When the charging device is connected to the AC power source and charging is started under the control of the control unit, the PFC circuit and the DC-DC converter operate, and the battery is charged with the DC voltage output from the DC-DC converter. . During charging of the battery, the control unit monitors the output voltage and performs feedback control on the PFC circuit and the DC-DC converter so that the value of the output voltage becomes a target value. In some cases, the output current is monitored, and feedback control is performed so that the value of the output current becomes a target value. When the charging of the battery is completed, the control unit stops the operation of the PFC circuit and the DC-DC converter, and discharges the residual charge of the output capacitor provided on the output side of the DC-DC converter. The discharge of the output capacitor prevents electric shock due to residual charges.

  In general, a DC-DC converter has one or a plurality of switching elements. In general, a PWM (Pulse Width Modulation) signal is used as a drive signal for these switching elements. When the operation of the DC-DC converter is started, the output of the DC-DC converter is gradually increased by gradually increasing the duty of the PWM signal applied to the switching element or by gradually shifting the phase of the PWM signal. There is a control method that increases. This control method is referred to as “soft start control” in this specification. The soft start control is described in Patent Document 1, for example.

  Further, when the operation of the DC-DC converter is stopped, the output of the DC-DC converter can be reduced by gradually reducing the duty of the PWM signal applied to the switching element or by gradually shifting the phase of the PWM signal. There is a control method that gradually decreases. This control method is referred to as “soft stop control” in this specification. The soft stop control is described in Patent Document 2, for example.

  Patent Documents 3 and 4 describe techniques relating to stop control of a DC-DC converter. In Patent Document 3, in a synchronous rectification DC-DC converter, when power supply to a load is stopped, electric charges accumulated in an output capacitor are discharged to the ground through a switching element of the synchronous rectification circuit. In Patent Document 4, in a synchronous rectification type DC-DC converter, when power supply to a load is stopped, electric charges accumulated in an output capacitor are regenerated to an input power source side via an inductor and an FET (field effect transistor). I am doing so.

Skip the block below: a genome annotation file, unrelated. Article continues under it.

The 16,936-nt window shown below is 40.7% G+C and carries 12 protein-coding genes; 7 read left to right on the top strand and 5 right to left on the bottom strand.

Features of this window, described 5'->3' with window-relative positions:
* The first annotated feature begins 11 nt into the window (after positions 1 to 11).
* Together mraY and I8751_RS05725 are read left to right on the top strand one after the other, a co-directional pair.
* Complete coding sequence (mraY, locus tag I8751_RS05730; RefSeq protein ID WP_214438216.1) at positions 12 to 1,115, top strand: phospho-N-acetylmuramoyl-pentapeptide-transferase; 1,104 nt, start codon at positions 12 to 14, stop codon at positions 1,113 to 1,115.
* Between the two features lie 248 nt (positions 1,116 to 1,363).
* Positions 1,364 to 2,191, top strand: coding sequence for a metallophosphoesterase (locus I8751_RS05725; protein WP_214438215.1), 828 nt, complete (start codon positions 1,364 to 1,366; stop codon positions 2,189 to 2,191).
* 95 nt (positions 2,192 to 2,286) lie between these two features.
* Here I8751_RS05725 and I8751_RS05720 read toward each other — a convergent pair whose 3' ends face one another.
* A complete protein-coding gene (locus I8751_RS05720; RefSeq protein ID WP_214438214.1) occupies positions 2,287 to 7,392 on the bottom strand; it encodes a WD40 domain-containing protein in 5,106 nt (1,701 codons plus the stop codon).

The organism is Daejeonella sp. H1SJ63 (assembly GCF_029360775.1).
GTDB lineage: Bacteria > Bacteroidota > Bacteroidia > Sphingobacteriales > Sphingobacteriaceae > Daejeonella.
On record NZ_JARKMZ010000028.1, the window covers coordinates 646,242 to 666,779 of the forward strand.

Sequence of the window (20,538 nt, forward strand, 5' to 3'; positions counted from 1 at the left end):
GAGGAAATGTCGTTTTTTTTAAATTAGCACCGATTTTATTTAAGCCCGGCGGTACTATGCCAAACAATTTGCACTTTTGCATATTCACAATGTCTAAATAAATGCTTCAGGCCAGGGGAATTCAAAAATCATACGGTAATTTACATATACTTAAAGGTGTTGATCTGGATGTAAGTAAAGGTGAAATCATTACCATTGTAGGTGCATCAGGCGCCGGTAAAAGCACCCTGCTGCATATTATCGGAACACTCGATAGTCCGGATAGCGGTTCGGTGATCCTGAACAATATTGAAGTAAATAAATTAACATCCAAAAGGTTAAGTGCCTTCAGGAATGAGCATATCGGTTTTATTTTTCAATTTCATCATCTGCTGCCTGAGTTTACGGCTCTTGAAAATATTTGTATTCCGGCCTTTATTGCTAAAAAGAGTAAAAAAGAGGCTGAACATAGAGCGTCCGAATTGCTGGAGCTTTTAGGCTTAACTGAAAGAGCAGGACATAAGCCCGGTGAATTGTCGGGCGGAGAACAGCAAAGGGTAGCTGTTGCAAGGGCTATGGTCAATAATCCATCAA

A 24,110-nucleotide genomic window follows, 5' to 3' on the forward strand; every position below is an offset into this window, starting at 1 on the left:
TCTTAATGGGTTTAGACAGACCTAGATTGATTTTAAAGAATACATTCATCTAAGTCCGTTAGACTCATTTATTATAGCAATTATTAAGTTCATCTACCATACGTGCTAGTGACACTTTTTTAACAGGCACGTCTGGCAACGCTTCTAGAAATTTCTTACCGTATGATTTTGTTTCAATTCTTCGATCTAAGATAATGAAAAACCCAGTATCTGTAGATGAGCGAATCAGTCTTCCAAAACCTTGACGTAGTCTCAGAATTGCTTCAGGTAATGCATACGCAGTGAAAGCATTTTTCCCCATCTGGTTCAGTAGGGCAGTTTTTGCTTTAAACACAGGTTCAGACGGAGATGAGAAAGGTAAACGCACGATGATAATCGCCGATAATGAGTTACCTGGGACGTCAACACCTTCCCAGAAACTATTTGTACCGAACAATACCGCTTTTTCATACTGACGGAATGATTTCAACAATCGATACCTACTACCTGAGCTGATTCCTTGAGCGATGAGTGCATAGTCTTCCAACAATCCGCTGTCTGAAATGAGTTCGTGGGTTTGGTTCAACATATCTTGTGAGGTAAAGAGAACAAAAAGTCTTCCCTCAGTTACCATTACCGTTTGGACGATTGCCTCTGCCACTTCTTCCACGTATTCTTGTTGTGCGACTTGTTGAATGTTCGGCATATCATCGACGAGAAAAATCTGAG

Patent Documents 5 to 7 describe measures against power failure in a power supply device. In Patent Documents 5 and 6, a pre-converter is provided in front of the DC-DC converter to prevent a sudden drop in input voltage during a power failure. In Patent Document 7, when the bus voltage becomes equal to or lower than the reference voltage, the operation of the DC load is stopped to suppress the decrease of the bus voltage, and the inrush current at the time of power recovery is suppressed by the current limiting resistor. I am doing so.

  Incidentally, the PFC circuit includes an inductor and a capacitor. For this reason, after the charging of the battery is completed, if the switching element of the DC-DC converter is immediately turned off to stop the operation of the DC-DC converter, an overvoltage is applied to the capacitor of the PFC circuit, and the capacitor is destroyed. There is. This is because the output side of the PFC circuit becomes unloaded when the operation of the DC-DC converter is stopped, so that the electric energy accumulated in the inductor is not consumed by the DC-DC converter but is applied to the capacitor as a high voltage. Because.

  In addition, a power failure may occur during battery charging. At this time, the DC-DC converter does not immediately stop and continues to operate for a certain period of time due to the charging voltage of the capacitor of the PFC circuit. However, during that time, the electric charge of the capacitor is discharged through the switching element of the DC-DC converter. Therefore, when the voltage of the capacitor decreases due to this discharge, the output voltage of the DC-DC converter also decreases. Therefore, feedback control works to increase the output voltage. As a result, as the capacitor is discharged, the duty of the PWM signal applied to the switching element of the DC-DC converter increases, and when the voltage of the capacitor becomes less than a certain value, the duty becomes 100%.